PCA’s Blakely, Georgia plant was smack in the middle peanut country. (Jimmy Carter’s Plains farm is about 75 miles northeast.) But, plagued by weeds, few local peanut farmers are certified organic. Yet, admits Riddle, when it comes to outsourcing organics to China, “There are problems.” While Whole Foods may say that “organic standards in China are no different than they are in Brazil, Turkey, Thailand or anywhere else,” Riddle concedes that “not all organic is the same.”
Translating “Organic” Abroad
Still, there’s an expectation that USDA organic, even on Chinese peanuts, means something. Worth keeping in mind is the fact that USDA doesn’t actually certify any carrot or potato or apple as organic. It certifies certifiers. NOP’s tiny staff of 15 relies on third party accreditation agencies—Quality Assurance International, for example, or the Organic Crop Improvement Association, which, according to an archive of the PCA website, was the certifying authority on its troubled Georgia plant. “The certifiers realize that the more products they certify, the better it is for them,” explains Minowa. “So you might have an inspector coming in who might have a boss who says ‘you don’t need to be so anal about it.’” (The organic certifier in PCA’s Plainview, Texas, plant has since been fired by the Texas Department of Agriculture.)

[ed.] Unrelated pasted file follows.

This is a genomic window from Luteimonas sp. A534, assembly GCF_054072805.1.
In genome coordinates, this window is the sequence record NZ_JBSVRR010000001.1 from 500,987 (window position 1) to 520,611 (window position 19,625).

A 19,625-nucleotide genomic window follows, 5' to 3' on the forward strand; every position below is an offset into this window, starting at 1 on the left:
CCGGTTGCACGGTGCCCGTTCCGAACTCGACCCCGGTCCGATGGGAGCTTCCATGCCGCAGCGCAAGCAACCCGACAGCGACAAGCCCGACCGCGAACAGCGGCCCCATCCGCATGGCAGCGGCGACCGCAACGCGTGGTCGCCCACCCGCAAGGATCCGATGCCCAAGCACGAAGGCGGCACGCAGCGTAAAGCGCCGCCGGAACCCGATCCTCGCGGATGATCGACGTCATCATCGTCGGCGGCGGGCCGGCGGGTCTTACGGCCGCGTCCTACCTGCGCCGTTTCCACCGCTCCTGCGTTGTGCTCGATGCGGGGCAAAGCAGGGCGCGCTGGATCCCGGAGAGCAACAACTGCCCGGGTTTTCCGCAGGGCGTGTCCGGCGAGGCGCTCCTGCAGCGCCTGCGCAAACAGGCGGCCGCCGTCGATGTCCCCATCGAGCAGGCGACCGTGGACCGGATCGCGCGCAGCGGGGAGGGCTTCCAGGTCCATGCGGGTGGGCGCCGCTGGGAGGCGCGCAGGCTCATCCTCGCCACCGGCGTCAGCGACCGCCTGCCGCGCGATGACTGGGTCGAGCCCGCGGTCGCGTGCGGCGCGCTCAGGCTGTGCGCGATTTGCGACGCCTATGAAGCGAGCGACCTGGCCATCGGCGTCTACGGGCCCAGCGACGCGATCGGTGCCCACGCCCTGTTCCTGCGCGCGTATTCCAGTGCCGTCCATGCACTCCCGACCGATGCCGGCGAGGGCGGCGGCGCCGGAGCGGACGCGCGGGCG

Or you might have a foreign government with an unsettling food record. Consider this: with imported foods, USDA relies on certifiers working in-country, but Chinese regulations prevent foreign inspectors on Chinese farms. So, a third-party certifier like OCIA, for example, operates a local office at 8 Jiangwangmiao Street in Nanjing, in eastern China’s Jiangsu province. But that office is actually run by China’s Organic Food Development Center. Which is, in fact, an arm of SEPA, or, China’s State Environmental Protection Administration. As in, your peanut butter’s organic because the Chinese government says it is.
OCIA CEO Jeff Sees defends the arrangement in an email: “Certification Decisions are not made by OFDC. All inspection reports are given to our staff in China who translate the reports and send them to our reviewers in Lincoln [Nebraska] for the determination of Organic status.”
The Fix? An Empowered USDA Organics Program, Demanding Eaters
Thanks to the 2008 Farm Bill, funding of the “backwater” National Organic Program got a small bump for fiscal year 2008, and President Obama’s FY2010 budget overview released last week pledged a boost in USDA organic funding dedicated, in part, to “maintain[ing] label credibility.” Still, the office overseeing a $20 billion industry is running today on, at most, just $2.6 million a year. A more empowered organics program at USDA could poke its fingers into more places, including in problem spots abroad like China. As the organic boom continues, concerned eaters like Luna and the rest of us have to demand that the “USDA organic” label means something real, powerful, and bankable. After all, with the American food system we have today, “organic” eaters or not, we’re all eating from the same pie.
Nancy Scola is a writer in Brooklyn, NY.